This effort proved very successful. We found 300 dense molecular clouds with masses ranging from only 10 times the Sun's mass to as much as 20,000 times the Sun's mass. These clouds are the likely birthplaces of massive stars. Many of them already have clusters deeply embedded within them. They are masked optically by the huge amounts of dust present with the gas but viewable to ground- and space-based telescopes operating in the infrared.

We now have a treasure-trove of data on these clouds from Mopra, which we will be analysing for several years yet. But the sheer number of clouds we see means that many of them, while massive, are not actually forming massive stars for much of their existence. Instead, they are relatively “quiescent” and long-lived compared with how little time it takes for a truly massive cluster, once formed, to disperse the cloud.

We have submitted these results for publication to The Astrophysical Journal.

Global Collapse
A large survey like CHaMP also gives us another bonus: identifying unique or special objects that teach us something new by their rarity. My NANTEN and Anglo-Australian Observatory (AAO) colleagues and I published one such discovery last year in the Monthly Notices of the Royal Astronomical Society.

Among our 300 clouds we noticed only one that showed signs that it was collapsing in on itself due to gravity in a similar way to what is seen in low-mass protostar formation. Similar, yet different: this cloud, several light years across and with a mass equivalent to 20,000 suns or more, seems to be undergoing a global collapse at a rate that sends a Sun’s mass worth of material into its central regions every 30 years. At this rate, the entire cloud will be consumed in only half a million years, making perhaps hundreds of new stars.

In follow-up observations at the Australian Astronomical Telescope (AAT), just down the road from Mopra, the IRIS2 infrared camera has revealed some deeply embedded protostars at the centre of this collapse. These protostars are very luminous, very massive, and yet still forming. Figure 2 combines the AAT image with even longer wavelength infrared images from the orbiting Spitzer Space Telescope. We seem to be witnessing the birth pangs of a new cluster of massive stars.

The investigation continues. We have most recently obtained even higher-resolution images of these protostars at mid-infrared wavelengths from the Gemini South telescope in Chile, in which Australia is a partner, and were awarded time last October at the Australia Telescope’s Compact Array near Narrabri in NSW to obtain higher-resolution molecular maps as well.

The infall rate for this cloud is very interesting – it is both fast and slow. Since we selected a uniform population of clouds to map, the proportion of clouds showing a given trait gives us a direct indication of the relative length of time this trait lasts over the whole lifetime of the cloud. This is elementary demographics.

The fact that we see only one such object among 300 clouds studied means that the collapse phase must last less than 1% of the typical lifetime of the clouds. This makes the collapse “fast”. Half a million years for collapse means the clouds live for 50 million years or more. This is a much longer cloud lifetime than some astronomers prefer, based on other studies.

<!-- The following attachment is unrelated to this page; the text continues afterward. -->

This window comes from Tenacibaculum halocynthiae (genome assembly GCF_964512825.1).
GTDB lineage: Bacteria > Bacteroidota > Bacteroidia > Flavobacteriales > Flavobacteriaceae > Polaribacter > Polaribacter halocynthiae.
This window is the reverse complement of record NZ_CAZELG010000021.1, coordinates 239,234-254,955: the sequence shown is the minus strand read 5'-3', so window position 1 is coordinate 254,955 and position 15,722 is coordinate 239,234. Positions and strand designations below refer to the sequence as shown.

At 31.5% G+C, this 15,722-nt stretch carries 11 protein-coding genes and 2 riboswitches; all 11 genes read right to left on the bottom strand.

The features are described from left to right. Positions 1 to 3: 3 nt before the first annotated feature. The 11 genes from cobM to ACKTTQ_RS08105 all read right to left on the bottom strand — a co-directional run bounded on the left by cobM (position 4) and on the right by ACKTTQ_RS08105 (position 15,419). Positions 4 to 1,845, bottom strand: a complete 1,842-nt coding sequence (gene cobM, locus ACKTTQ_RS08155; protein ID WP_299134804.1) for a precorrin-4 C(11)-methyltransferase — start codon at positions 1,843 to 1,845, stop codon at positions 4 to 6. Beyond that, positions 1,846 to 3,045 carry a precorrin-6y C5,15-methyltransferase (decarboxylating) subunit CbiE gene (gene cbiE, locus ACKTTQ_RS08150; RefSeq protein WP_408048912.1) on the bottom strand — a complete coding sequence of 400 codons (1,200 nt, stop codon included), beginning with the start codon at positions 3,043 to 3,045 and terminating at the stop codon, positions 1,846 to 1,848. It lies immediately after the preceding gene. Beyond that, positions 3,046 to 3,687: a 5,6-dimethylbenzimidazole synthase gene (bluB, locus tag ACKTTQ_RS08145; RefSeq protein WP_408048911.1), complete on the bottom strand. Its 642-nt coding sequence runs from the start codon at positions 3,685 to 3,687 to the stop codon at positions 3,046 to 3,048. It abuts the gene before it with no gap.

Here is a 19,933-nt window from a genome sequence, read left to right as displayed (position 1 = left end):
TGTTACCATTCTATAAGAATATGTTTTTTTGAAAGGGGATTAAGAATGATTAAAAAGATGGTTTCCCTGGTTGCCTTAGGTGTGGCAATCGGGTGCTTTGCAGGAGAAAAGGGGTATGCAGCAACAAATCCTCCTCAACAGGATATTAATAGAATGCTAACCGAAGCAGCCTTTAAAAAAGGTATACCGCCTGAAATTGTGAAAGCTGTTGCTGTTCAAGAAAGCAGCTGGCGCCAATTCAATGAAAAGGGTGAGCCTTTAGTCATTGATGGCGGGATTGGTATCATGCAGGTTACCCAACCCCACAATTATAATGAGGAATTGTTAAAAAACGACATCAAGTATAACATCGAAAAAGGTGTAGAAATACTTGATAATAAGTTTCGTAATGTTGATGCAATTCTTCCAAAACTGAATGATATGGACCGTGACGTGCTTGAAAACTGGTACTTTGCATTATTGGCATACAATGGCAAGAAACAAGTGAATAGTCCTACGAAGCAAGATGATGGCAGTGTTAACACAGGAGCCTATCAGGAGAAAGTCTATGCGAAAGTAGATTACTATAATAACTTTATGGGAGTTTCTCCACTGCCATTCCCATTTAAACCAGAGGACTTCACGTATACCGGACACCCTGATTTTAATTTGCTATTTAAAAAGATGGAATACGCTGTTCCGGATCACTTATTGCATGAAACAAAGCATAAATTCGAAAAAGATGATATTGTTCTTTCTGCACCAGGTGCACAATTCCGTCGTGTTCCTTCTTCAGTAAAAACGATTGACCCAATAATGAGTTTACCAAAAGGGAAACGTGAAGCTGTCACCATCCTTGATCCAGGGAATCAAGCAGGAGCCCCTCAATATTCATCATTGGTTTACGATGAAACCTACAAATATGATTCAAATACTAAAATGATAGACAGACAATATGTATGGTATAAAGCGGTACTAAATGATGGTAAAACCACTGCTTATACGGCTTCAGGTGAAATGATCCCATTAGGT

But the collapse is also “slow”. With gravity alone, a cloud this massive and of this size should collapse in just 30,000 years. This means that other physics besides gravity – such as the injection of turbulence into the cloud from protostellar jets buried deep within – is slowing the cloud’s evolution. This is a problem for some theories of star formation, but supports other theories.

Large-scale Surveys
CHaMP is no longer the only large-scale survey of molecular clouds and massive star formation in the Milky Way using Australian facilities. HOPS (begun in 2008 and led by Andrew Walsh at James Cook University) and MOGSS (begun in 2009 and led by Erik Muller, who is now at Nagoya University) are investigating other approaches to this mystery.

A meeting of the “millimetre community” – referring to the radio wavelengths typically used to study such clouds – was held in Sydney in late 2008, and a loose collaboration of astronomers was formed to further these aims at three different frequencies. The MALT90 project, which focuses on molecules with emission lines near 90 GHz, commenced last winter at Mopra. Led by Jim Jackson at Boston University, it is making small maps of 3000 clouds identified by Chile’s APEX telescope. Walsh’s MALT45 project will begin examining molecular lines around 45 GHz at the Australia Telescope Compact Array soon, and Muller and I began MALT110 at Mopra last November to completely map 60° of the southern Milky Way simultaneously in four more spectral lines near 110 GHz..

These surveys will have a large impact on the future of Southern Hemisphere astronomy. Besides the pioneering science they will enable, they will also provide a very large legacy data set for the multi-national Atacama Large Millimetre Array (ALMA) in Chile, which is beginning early science this year.

Between all these community-wide collaborations, the future for our understanding of massive star and star cluster formation in the Milky Way looks very bright indeed. We will soon be able to answer with more certainty the question: “How do you make a megastar?”

Peter Barnes is an Assistant Scientist in the Astronomy Department at the University of Florida.